3) The book as a form of literary pleasure. There are people who enjoy reading cookbooks not just as cooking manuals but also as forms of literature. (Futurist Gonzales admits to being one of these people.) The writing throughout The Futurist Cookbook is at once odd, frustrating, exciting, and feverish. The manifestos are steeped in overindulgent prose, and, as quickly became evident to us as we prepared and then sampled the dishes, the formulas make for far better reading than eating.
We discovered, however, that the descriptive nature of the recipes granted us a certain sense of freedom in the preparation of the food. Cooking, to a degree, is nothing more than an edible chemistry experiment. In this way, a typical cookbook recipe is both comforting and nerve-racking, for if one follows all of the steps as they are laid out, one should produce the same dish as the four-star-restaurant chef who created the recipe. If the food comes out wrong, then there is little doubt as to who messed up. (You did.) With the Futurist recipes, however, there was little chance of “messing up” when the only instructions were “A whole salami, skinned, is served upright on a dish containing some very hot black coffee mixed with good deal of eau de Cologne” (“The Excited Pig,” by the Futurist aeropainter Fillìa).We were further emboldened by the Futurist desire to change “radically the eating habits of our race, strengthening it, dynamizing it and spiritualizing it with brand-new food combinations in which experiment, intelligence and imagination will economically take the place of quantity, banality, repetition and expense.” And so, after preparing the dishes and converting the living room of the Gonzales apartment into a Futurist dining room (done so by covering the room with aluminum foil in homage to the Futurist desire that Italians be light enough to ride the new “aluminium trains,” and by stringing white Christmas lights along the perimeter of the room and placing in staggered intervals small, industrial lamps, suggested by Marinetti himself for more than one Futurist banquet), we sat down to eat.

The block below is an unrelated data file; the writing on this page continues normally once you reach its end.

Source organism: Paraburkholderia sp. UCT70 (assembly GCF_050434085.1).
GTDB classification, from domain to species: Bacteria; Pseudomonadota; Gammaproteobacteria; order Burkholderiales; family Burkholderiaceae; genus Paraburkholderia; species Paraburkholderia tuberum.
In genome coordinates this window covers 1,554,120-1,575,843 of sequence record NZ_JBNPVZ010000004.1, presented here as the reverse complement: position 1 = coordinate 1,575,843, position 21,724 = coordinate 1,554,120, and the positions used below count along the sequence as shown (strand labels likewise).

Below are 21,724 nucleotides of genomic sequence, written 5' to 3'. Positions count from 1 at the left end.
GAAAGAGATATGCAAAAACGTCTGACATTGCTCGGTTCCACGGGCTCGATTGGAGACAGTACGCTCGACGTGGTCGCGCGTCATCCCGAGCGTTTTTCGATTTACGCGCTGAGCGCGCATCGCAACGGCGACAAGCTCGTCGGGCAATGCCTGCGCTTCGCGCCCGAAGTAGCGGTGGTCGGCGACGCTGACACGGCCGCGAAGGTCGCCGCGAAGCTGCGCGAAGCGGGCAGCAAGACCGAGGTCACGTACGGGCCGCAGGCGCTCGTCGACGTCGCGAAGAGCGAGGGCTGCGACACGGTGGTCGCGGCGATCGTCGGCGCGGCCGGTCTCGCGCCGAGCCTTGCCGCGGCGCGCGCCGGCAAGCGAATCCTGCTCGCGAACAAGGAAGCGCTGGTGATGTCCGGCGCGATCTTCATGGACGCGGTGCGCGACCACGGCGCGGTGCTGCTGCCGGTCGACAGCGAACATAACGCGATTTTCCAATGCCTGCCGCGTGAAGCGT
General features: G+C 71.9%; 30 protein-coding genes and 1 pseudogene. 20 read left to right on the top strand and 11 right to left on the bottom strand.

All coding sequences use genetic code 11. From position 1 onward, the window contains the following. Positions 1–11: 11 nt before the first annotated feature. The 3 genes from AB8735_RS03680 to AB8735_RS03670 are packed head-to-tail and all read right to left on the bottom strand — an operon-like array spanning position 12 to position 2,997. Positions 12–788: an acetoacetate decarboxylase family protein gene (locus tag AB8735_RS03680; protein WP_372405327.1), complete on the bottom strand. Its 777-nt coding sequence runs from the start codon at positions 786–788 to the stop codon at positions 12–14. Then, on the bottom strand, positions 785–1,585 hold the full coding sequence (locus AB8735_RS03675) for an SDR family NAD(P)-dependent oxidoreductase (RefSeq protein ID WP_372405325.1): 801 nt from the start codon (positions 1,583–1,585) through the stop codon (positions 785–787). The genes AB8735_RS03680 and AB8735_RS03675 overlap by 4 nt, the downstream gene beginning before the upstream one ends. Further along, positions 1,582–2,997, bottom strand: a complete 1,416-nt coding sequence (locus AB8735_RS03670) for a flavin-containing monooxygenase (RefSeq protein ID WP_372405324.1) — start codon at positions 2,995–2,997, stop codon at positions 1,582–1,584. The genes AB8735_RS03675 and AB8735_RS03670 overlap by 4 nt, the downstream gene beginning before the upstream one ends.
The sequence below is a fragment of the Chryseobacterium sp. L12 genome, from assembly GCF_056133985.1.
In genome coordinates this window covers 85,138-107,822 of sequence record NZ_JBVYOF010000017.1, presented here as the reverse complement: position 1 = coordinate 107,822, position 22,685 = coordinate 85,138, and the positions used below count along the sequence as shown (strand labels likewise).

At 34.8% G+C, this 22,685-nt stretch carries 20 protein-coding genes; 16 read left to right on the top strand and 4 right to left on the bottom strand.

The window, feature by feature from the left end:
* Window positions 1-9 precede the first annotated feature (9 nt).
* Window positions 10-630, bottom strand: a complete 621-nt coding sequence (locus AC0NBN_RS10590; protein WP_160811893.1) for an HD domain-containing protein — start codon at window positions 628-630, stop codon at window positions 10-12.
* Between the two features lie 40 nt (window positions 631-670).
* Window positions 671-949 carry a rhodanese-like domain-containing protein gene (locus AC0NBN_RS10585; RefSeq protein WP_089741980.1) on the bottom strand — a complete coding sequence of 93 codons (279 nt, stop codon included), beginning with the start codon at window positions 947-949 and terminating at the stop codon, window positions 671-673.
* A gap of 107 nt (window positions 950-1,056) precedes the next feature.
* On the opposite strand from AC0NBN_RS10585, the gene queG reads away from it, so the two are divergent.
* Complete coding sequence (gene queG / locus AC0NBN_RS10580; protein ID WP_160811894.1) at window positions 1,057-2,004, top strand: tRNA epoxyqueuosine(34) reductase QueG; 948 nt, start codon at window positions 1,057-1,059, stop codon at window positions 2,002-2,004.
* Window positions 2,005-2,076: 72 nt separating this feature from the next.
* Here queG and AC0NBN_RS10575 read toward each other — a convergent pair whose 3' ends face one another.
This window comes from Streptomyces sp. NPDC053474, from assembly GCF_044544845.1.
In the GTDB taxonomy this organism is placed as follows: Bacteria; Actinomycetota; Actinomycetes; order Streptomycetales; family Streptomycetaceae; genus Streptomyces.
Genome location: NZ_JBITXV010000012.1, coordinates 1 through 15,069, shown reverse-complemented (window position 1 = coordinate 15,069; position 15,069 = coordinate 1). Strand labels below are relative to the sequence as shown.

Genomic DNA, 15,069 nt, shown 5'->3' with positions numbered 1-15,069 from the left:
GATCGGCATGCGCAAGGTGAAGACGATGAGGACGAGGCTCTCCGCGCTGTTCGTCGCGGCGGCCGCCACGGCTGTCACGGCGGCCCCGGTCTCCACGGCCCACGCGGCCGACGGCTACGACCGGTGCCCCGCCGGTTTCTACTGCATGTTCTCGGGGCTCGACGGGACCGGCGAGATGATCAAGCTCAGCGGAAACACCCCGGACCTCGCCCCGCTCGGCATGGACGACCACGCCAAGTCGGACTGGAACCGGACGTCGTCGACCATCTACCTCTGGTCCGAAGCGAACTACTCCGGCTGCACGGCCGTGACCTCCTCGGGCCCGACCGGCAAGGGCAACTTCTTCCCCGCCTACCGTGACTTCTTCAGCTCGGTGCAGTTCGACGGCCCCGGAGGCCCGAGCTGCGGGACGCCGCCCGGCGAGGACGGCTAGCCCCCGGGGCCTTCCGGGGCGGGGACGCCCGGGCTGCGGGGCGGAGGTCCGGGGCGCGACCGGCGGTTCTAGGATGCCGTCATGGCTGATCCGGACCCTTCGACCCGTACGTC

We first served a series of appetizers, beginning with “Aerofood.” The recipe for “Aerofood” calls for fennel hearts, black olives, and kumquats, served to the diner on a platter from the right, while, from the left, the diner is handed a rectangle made from sandpaper, silk, and velvet (though, in this case, we used sandpaper, small squares of felt, and a dark blue feather).While the food is carried to the mouth with the right hand, the left hand is to lightly and repeatedly stroke the tactile rectangle, which should heighten the eating experience and raise it to a level that will encompass not just the taste buds and the olfactory senses, but the body’s sense of touch as well. The recipe further calls for waiters to spritz a conprofumo of distilled carnations on the diners’ necks while from the kitchen emanates a violent conrumore of an airplane motor and dismusica by Bach. Unable to find a conprofumo of carnations and, even if found, unwilling to spritz our guests ourselves (and who can afford waiters?), we made ourselves content with the squares of sandpaper.